From pv magazine Spain.
“The [solar] sector is called upon to be the [chief] protagonist to meet the ambitious targets of achieving a 74% renewable energy penetration by 2030” – with these words José Donoso, director-general of Spanish solar energy association UNEF, opened the Solar plants in Spain: development, financing and energy future conference in Madrid on Tuesday.
The event attracted around 400 attendees, who were urged to “learn from experience” and “not … neglect international markets”.
Conference organizer Soltec said anticipated annual deployment of 3 GW should further motivate the solar sector, which can sustain Spain’s industrial growth. But, it added, the market needs R&D investment, which would translate into cheaper energy and economic growth.
“We do not want premiums or subsidies, we want to go to the market,” said Donoso, whose appeal was corroborated by Raul Morales, CEO of tracker manufacturer Soltec, in his opening speech. “The help requested by the sector is that we are not hindered,” said Morales, “the procedures and environmental impact studies [associated with solar projects] are too long.”
Another 4 GW on the way
Jesús Ferrero, deputy general director of renewable energies at Spain’s Ministry for the Ecological Transition, said the government’s Royal Decree for self-consumption would be approved in time. He also called for R&D investment in the sector to help drive the nation’s 2030 energy transition goals.
Ferrero also announced around 3.9 GW of the 4 GW assigned in the renewables auction held in July 2017 has been accredited, meaning the capacity has a very good chance of being grid connected.
The speakers on a ‘development of photovoltaic plants in Spain’ panel unanimously agreed it was possible to install at least 3 GW per year in the country, and said the nation is posied at a moment as exciting as its entry into the EU, 33 years ago.
The conference heard solar will account for more than 60% of Spain’s new renewable capacity in the years ahead, due to its cost advantages.
As far as technological innovations were concerned, bifacial modules and batteries were hot topics. If battery costs fall to a similar level as the current Spanish energy network costs of €0.05-0.07/kWh, they could prove a game changer.
Bifacial and storage the must-haves this season
Bifacial technology is also set to spread rapidly. Christian Comes, product manager for Canadian Solar, said that by next year, 40% of large PV plants around the world will use bifacial modules – in China, he added, half of all new plants already use the technology. José Alfonso Teruel, from Soltec, said when bifacial panels are combined with its trackers, they can ensure an 2.5% increase in output.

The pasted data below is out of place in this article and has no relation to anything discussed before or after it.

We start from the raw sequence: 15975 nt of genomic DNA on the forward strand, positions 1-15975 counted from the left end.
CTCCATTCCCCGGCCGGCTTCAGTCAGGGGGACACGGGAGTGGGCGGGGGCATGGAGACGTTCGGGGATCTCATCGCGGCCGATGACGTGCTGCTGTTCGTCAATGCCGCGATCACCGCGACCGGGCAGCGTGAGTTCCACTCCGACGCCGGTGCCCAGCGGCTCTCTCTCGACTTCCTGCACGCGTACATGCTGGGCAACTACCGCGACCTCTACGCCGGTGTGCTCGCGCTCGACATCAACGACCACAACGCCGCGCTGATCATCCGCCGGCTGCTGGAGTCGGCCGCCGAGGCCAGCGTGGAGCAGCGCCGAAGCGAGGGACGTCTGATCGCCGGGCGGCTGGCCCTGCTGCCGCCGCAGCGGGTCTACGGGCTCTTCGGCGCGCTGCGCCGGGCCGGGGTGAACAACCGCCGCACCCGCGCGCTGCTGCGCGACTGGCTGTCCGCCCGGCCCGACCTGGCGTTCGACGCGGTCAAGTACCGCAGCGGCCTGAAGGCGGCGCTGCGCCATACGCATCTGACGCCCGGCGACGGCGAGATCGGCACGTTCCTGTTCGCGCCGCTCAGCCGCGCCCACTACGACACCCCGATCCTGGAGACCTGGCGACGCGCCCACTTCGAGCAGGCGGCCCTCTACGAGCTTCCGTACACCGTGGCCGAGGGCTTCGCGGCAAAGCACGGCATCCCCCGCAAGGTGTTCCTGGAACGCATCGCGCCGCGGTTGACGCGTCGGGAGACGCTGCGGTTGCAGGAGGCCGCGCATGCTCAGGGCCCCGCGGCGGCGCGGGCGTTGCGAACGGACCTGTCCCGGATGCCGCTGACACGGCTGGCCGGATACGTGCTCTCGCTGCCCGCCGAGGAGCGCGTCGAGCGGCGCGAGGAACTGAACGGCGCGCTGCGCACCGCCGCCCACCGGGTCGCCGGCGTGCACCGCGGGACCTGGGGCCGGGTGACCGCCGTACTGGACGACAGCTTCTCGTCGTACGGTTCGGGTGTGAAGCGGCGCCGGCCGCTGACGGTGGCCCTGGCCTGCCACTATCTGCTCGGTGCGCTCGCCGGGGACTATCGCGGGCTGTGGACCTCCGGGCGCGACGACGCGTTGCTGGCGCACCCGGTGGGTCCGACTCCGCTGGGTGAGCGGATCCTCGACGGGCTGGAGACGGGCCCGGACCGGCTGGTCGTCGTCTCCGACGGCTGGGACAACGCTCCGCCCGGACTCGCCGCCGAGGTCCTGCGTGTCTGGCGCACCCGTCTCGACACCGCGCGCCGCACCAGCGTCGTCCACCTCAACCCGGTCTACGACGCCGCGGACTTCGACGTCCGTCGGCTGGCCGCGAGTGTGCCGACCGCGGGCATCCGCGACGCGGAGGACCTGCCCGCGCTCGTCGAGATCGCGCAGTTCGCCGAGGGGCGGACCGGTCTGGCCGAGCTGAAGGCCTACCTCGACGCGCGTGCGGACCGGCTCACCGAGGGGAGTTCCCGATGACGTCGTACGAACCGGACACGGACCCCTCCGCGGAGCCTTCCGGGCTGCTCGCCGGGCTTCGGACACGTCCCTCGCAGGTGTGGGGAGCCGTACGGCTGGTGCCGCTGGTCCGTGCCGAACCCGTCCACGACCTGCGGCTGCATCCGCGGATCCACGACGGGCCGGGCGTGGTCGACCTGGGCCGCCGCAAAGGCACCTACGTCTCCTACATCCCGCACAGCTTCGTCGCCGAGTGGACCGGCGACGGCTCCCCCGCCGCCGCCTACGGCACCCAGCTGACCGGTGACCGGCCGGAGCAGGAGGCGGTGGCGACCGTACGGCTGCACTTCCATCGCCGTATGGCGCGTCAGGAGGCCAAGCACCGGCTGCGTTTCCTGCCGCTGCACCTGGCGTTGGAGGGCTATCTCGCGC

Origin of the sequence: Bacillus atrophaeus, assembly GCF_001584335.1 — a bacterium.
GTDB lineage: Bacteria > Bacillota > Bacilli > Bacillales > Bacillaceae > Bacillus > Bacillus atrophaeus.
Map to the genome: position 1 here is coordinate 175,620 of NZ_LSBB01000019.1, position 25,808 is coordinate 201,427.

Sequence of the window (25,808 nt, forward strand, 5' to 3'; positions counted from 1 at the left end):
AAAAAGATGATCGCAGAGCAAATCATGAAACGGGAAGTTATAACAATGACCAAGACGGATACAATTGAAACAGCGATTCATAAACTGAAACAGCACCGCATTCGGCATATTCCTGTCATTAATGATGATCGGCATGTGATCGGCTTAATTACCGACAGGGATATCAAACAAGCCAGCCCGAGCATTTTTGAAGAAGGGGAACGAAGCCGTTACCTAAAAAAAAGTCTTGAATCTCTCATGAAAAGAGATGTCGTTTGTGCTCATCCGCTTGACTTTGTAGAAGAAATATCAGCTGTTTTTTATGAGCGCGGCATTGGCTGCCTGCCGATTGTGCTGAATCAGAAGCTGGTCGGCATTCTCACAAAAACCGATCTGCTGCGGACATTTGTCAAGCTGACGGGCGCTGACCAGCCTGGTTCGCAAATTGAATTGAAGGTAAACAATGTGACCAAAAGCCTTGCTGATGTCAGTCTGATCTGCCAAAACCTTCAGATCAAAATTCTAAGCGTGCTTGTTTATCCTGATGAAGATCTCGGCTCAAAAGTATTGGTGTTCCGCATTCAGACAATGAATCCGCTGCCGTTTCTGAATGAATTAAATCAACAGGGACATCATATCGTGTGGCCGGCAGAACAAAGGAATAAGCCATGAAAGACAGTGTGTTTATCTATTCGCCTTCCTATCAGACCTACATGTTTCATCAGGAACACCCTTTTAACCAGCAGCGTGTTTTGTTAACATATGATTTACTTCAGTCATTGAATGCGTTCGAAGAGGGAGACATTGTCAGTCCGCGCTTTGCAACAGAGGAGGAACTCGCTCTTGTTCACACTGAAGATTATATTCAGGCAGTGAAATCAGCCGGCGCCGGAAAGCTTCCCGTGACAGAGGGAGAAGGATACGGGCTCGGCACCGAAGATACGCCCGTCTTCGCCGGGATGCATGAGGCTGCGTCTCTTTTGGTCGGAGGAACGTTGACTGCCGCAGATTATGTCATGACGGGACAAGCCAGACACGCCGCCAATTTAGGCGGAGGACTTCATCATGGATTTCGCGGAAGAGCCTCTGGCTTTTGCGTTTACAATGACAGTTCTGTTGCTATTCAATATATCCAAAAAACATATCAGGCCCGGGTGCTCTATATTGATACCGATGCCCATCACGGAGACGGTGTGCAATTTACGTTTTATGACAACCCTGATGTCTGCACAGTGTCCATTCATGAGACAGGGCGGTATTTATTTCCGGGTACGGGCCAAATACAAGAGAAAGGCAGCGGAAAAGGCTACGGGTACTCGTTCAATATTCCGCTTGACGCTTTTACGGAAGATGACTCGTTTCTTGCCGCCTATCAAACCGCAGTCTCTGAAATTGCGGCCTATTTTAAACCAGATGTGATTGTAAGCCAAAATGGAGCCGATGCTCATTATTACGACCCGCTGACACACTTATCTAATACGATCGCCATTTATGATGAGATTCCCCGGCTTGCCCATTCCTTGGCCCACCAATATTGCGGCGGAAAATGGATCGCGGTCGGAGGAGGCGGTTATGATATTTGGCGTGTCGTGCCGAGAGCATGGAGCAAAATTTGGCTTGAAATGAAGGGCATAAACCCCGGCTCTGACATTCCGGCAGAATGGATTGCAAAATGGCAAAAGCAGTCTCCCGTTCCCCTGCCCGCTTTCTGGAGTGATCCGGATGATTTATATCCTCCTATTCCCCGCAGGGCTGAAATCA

Valencia-based Power Electronics, which will supply 16 GW of solar products this year, is also confident storage deployment will expand, as is already the case in Australia and the United Kingdom, the main markets for its storage systems.
“Spain is the hottest PPA market in the world,” said the representative of power company Holaluz on the ‘PPA vs. auction’ panel. Participants agreed auctions were still essential and should run according to international standards. “These should be based on production, not capacity,” said the Holaluz spokesperson. In addition, there should be specific auctions for small projects, so the atomization of the market is maintained and a handful of companies do not dominate. UNEF said auctions were necessary but must change, with specific tenders added for hybrid projects combining solar, wind and storage.
Show me the money
Regarding, bilateral PPAs, competitive agreements were said to help improve the industry. Not only because they improve the levelized cost of electricity, but because signing a renewable PPA for €43-51/MWh can make producing hydrogen at €8/kg feasible.
The subject of financing also prompted optimism with the news half the world’s infrastructure investments go to renewables. “It is evident that there will not be only Spanish financing,” said UNEF chief Donoso. “Fundamentally because the banks will not want to cover the possible risk of the sector. So we will need international financing. But Spain is again a credible actor for funds and international banking.”
The conference witnessed a sector that is is optimistic and confident, to the extent Donoso warned: “The Solar Forum is held this year on October 24 and 25. I’d like to reserve so that no one is left without a seat!”
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